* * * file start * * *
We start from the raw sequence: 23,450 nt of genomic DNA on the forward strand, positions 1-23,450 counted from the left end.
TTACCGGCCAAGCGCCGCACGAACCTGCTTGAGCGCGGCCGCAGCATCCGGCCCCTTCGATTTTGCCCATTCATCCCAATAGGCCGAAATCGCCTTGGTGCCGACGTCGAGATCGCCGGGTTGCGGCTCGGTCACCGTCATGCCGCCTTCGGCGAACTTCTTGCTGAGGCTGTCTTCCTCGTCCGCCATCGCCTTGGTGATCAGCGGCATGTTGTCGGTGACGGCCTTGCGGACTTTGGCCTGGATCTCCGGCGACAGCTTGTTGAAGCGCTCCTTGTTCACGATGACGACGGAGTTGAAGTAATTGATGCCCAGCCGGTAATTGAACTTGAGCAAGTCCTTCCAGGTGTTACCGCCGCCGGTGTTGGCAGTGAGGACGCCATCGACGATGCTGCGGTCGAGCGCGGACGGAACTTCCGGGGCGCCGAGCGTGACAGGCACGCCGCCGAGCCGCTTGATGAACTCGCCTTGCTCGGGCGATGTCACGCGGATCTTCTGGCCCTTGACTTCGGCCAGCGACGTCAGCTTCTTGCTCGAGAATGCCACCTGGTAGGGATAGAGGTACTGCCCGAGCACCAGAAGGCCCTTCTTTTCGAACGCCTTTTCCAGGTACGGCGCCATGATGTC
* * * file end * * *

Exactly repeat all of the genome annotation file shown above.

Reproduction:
We start from the raw sequence: 23,450 nt of genomic DNA on the forward strand, positions 1-23,450 counted from the left end.
TTACCGGCCAAGCGCCGCACGAACCTGCTTGAGCGCGGCCGCAGCATCCGGCCCCTTCGATTTTGCCCATTCATCCCAATAGGCCGAAATCGCCTTGGTGCCGACGTCGAGATCGCCGGGTTGCGGCTCGGTCACCGTCATGCCGCCTTCGGCGAACTTCTTGCTGAGGCTGTCTTCCTCGTCCGCCATCGCCTTGGTGATCAGCGGCATGTTGTCGGTGACGGCCTTGCGGACTTTGGCCTGGATCTCCGGCGACAGCTTGTTGAAGCGCTCCTTGTTCACGATGACGACGGAGTTGAAGTAATTGATGCCCAGCCGGTAATTGAACTTGAGCAAGTCCTTCCAGGTGTTACCGCCGCCGGTGTTGGCAGTGAGGACGCCATCGACGATGCTGCGGTCGAGCGCGGACGGAACTTCCGGGGCGCCGAGCGTGACAGGCACGCCGCCGAGCCGCTTGATGAACTCGCCTTGCTCGGGCGATGTCACGCGGATCTTCTGGCCCTTGACTTCGGCCAGCGACGTCAGCTTCTTGCTCGAGAATGCCACCTGGTAGGGATAGAGGTACTGCCCGAGCACCAGAAGGCCCTTCTTTTCGAACGCCTTTTCCAGGTACGGCGCCATGATGTC